What to Look for in a Treadmill: A Personal Trainer's Thoughts

by
Mar 30, 2005


The Bottom Line Do your research; make sure the treadmill meets your needs and that you are getting the most for your money.

As a personal trainer I get asked a lot what brand of treadmill to buy and what to look for when one goes treadmill shopping. I am not going to address brands in this review. In my experience I would not buy a treadmill based solely on the name. There are too many other factors that I look at.

The first question I ask a person is what their goal is. I ask this because if your goal is to be able to do your daily one mile walk at a pace that raises your heart rate but running a marathon is not your goal, then the features of the treadmill can be very different. If you are getting ready for a vacation where you will be hiking and biking and are looking to build up your cardio vascular endurance and strengthen your legs, you might want to look at a treadmill that will ensure you get what you need.

The second question I ask is how much money are you willing to pay? I will always recommend spending as much as you can because usually, though not always, you will get more for your money. However there are good machines in the lower prices range considered under $1500. You can pay over $3000 for a machine that may not give you all the features I think you might want. I usually suggest spending somewhere in-between since most people cannot afford $3000+ for a machine and I do believe you can get a good treadmill for less. There are great deals online so shop around.

Please check out warranties. Buying a treadmill from Sears may give you a very different warranty than from Cosco which may give you a very different warranty than from the company that makes the treadmill. Read the fine print before you purchase a treadmill. If you are spending $500 which is the low end you still want a warranty but do not expect the same one that you will get if you spend $3000. The warranty though should be around 3 years. If you love a treadmill and get it at a great price but it only has a 1 year warranty I would not let that stop me from buying it.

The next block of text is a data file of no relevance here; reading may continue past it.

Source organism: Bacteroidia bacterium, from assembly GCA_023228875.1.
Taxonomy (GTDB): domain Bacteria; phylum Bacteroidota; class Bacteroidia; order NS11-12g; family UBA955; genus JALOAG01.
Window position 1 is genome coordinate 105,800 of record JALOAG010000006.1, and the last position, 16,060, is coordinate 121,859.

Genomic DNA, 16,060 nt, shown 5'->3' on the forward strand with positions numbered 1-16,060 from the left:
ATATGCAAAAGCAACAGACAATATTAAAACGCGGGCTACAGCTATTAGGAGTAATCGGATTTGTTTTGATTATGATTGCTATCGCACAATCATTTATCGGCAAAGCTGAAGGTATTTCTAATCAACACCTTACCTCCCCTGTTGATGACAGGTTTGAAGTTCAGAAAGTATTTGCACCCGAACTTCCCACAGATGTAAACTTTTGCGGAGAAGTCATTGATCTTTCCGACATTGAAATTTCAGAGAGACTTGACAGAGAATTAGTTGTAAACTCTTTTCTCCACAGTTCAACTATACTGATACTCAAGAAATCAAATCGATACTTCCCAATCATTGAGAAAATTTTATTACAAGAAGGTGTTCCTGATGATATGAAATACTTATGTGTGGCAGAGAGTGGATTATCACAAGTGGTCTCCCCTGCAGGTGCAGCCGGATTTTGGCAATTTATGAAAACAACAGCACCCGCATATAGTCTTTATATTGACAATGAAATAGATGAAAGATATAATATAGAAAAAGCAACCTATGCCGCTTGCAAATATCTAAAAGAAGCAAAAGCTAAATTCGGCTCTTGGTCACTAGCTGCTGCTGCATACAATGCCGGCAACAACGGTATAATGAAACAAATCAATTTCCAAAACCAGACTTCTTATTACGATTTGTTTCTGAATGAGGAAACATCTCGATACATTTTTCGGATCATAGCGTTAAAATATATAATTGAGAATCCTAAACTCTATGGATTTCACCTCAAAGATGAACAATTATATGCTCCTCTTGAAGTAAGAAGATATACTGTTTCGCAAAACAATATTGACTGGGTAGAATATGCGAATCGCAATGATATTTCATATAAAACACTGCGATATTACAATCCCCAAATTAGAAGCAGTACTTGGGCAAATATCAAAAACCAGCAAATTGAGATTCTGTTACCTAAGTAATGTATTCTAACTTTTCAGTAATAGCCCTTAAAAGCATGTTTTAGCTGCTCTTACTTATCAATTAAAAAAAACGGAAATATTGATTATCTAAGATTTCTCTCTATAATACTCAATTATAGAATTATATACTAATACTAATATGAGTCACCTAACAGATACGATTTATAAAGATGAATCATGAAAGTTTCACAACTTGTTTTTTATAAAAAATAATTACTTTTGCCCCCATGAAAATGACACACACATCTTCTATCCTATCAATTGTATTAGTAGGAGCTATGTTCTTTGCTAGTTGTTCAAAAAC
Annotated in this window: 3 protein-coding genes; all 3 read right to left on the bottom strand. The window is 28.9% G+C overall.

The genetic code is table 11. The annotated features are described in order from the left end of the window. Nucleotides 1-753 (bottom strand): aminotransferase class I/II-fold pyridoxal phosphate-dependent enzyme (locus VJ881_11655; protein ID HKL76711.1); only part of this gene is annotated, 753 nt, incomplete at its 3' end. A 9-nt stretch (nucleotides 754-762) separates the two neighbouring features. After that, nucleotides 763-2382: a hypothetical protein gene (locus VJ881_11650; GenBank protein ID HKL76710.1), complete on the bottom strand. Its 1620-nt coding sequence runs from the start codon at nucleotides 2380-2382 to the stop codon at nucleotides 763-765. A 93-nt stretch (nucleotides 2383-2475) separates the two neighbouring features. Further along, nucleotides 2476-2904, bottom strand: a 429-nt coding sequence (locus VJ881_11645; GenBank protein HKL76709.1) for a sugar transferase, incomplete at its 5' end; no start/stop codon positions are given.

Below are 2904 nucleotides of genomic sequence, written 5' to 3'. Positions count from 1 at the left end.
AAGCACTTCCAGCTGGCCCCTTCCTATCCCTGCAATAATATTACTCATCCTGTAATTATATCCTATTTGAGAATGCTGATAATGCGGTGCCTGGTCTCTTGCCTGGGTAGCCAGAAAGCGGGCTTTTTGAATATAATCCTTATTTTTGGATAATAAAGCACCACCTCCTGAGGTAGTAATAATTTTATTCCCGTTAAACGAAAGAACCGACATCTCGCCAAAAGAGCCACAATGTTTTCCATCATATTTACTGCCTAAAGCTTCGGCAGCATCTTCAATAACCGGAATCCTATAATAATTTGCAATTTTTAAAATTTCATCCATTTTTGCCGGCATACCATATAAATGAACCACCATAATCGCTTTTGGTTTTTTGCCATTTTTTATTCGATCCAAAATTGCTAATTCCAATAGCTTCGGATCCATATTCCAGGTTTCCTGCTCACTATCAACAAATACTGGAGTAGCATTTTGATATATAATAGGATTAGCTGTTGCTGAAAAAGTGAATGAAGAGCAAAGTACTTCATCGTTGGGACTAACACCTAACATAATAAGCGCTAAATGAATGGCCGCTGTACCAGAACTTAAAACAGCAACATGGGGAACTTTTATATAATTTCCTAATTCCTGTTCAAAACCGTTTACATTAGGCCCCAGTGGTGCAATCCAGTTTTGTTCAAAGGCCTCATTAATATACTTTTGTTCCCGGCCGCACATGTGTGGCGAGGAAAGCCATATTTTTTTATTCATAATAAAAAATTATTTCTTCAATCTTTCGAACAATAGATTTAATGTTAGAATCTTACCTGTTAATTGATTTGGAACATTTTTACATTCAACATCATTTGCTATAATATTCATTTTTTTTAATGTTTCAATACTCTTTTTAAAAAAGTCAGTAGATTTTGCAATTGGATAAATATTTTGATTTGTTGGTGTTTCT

Suggestions: What I look at in a treadmill:

~How much room do you have? If your basement area is 70 inches long then you cannot buy a machine that is 73 inches long. Make sure you have enough room in width as well. You want to be able to comfortably get on the treadmill and have room to swing your arms freely.

~Do you want a machine that folds? If so is the size it folds to an issue? Then measure that. Does it have wheels? How heavy is the machine? Many treadmills call themselves portable but actually moving it, especially on carpeting, can be really difficult. If you fold it and move it and find that difficult, chances are this treadmill is not going to be used. We are trying to avoid that. I recommend to people that they not fold up their machines unless they have to keep them in the middle of their living room. Then perhaps only fold it if you are having company and need the space.

~How much weight will be on the machine? Every machine has a maximum weight limit. Many people do not realize that. Some machines will hold a person up to 300 pounds; some up to 400 pounds. I am conservative when it comes to weight limits. If a 300 pound person is using the treadmill I would not go with one that has 300 pounds as a maximum. I would look for one that is designed for someone heavier. This is just my opinion.

~I care what the physical layout of the machine. I suggest to people that they make sure the handles are comfortable for them. If the person is older or has a balance problem I suggest that the machine has handles along the sides of the machine. Some have small handles that will not keep a person from falling over if he or she loses her balance. Your needs will determine the design of the handles. Many machines have a strap that you can put around your wrist or a similar safety measure. It is usually attached to the machine with a magnet. If you fall, the strap will detach from the machine shutting the belt down. If you have medical problems you should look for this feature.